“I played basketball there and went to school on the side,” Lewis said. “I got a two-year degree in drafting and design technology. Before graduation, I already had a job at MCG in New Ulm as a design engineer working with electrical motors.”

From there, Lewis went to Westin Automotive Products in St. James, where he designed truck accessories. During that time, a New Ulm man approached him with the idea for Twin Rivers Archery and Outdoors. It was a year in the making, involving banks, a third partner, and a business plan. The three men opened the business in 2005, with Lewis working full-time, the others covering his days off.

When it became evident the arrangement wasn’t working, Lewis decided to restructure by asking a regular customer about the possibility of becoming a silent partner. “The gentleman owns a business in town and came into the store a lot,” Lewis explained. “He loves the outdoors and loves hunting, so I approached him about my business. He helped me draw up a new business plan. We now meet once a month to go over the business plan and the financials.”

The silent partner’s investment allowed Lewis to buy out his original partners in 2009 and hire four part-time sales floor staff. He still spends six days a week at the store, doing magazine and Internet research, ordering, scheduling, cleaning, doing the payroll and accounting, and answering questions on the sales floor.

“I take Tuesdays off to take my son to physical therapy,” Lewis said. “He has cerebral palsy that affects his legs, so he walks with a walker.”


When he was his son’s age, Lewis began fulfilling a community duty at the start of each duck hunting season, taking part in New Ulm Cathedral High School’s annual fund-raising marathon.

“It was always on duck-hunting opener, so I tried to get done with the marathon fast as possible, walking around asking for donations,” he said. “My dad and my uncle were waiting for me with the gear, the equipment and the decoys.” Several years later, Lewis shot his first duck.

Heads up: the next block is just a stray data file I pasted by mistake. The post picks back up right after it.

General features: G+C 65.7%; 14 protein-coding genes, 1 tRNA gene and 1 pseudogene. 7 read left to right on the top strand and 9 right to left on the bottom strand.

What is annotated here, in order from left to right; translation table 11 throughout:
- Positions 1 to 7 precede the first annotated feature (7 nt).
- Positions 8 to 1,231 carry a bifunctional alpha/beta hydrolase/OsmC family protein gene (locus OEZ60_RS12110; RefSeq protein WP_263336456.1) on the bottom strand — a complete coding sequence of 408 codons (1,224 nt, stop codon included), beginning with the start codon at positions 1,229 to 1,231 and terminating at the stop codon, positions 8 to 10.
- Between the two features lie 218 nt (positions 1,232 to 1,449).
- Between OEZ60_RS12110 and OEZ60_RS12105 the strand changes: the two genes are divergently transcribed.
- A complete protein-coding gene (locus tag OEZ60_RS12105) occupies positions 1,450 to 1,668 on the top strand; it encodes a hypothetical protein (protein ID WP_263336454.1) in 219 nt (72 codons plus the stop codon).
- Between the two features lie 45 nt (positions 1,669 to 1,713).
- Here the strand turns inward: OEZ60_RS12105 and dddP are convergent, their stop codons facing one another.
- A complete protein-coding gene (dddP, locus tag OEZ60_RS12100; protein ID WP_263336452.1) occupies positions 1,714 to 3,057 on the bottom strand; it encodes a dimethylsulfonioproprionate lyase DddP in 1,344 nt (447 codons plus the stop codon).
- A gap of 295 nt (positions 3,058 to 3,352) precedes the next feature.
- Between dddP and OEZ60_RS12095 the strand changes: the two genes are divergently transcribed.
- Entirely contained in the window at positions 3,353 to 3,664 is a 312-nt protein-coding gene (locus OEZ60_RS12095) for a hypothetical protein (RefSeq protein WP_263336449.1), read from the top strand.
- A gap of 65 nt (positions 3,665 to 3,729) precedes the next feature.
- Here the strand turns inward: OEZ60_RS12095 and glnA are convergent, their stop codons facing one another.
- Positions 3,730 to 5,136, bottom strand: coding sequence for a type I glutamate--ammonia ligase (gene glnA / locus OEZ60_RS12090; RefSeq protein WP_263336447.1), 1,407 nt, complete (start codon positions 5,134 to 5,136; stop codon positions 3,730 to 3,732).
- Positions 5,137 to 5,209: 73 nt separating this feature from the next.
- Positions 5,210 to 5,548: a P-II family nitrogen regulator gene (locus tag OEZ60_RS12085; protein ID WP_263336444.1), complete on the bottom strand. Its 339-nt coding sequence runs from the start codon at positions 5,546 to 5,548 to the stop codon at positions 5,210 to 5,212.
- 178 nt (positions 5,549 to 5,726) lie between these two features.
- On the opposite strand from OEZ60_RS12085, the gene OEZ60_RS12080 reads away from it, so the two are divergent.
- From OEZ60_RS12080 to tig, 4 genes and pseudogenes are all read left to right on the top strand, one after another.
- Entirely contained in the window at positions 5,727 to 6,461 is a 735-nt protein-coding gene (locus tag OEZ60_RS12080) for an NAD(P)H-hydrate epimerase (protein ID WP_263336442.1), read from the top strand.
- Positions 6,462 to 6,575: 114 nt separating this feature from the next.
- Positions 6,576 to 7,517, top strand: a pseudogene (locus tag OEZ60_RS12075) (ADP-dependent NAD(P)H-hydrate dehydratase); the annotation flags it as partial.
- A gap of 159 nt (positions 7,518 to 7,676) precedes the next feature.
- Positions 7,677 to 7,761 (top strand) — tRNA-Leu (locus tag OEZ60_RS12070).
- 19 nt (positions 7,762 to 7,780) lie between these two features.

“I was ten years old,” he recalled. “My grandpa had a slough below his farm. I remember standing in the cattails, with my dad and uncle calling in the ducks and geese. I used a 410 shotgun, but the pump didn’t work, so basically it was a single shot. I got my first duck with it, just before the duck came into the decoys. My uncle’s dog, a black lab named Shadow, retrieved the duck. I believe we ate it. I learned at a young age how to clean birds, fish, deer, everything. I’ve hunted bear, coyote and fox for the pelts, and smaller game, like squirrel and rabbit. I’ve hunted in Iowa, South Dakota, North Dakota, Montana, Saskatchewan (Canada), and of course, Minnesota.”

Lewis also has fishing stories to tell. He often fishes in Lake Hanska and in Clear Lake near Gibbon, but his favorite spot is Savant Lake in Ontario, Canada, a place to which he has gone with his father and uncle since age 13.

“No fishing around here can compare with it,” Lewis said. “But my best catch was on Girl Lake near Pine River, Minn. It was a 28” walleye, eight-and-one-half pounds. I was about 20.”


It appears Lewis’ business and family life blend seamlessly. When the Archery Trade Corporation moved its headquarters to New Ulm, Maria Lewis (who has a business background) was hired as the tradeshow manager. She’s in charge of the largest archery trade show in the world, held annually in a Midwestern location. Their son, Carson, goes fishing with his father and began bow hunting last year. Their daughter, Brooklyn, has begun going with her father when he’s scouting geese.

“And she’s about ready for fishing,” Lewis said, but smilingly admitted his daughter’s energy level might scare the fish away.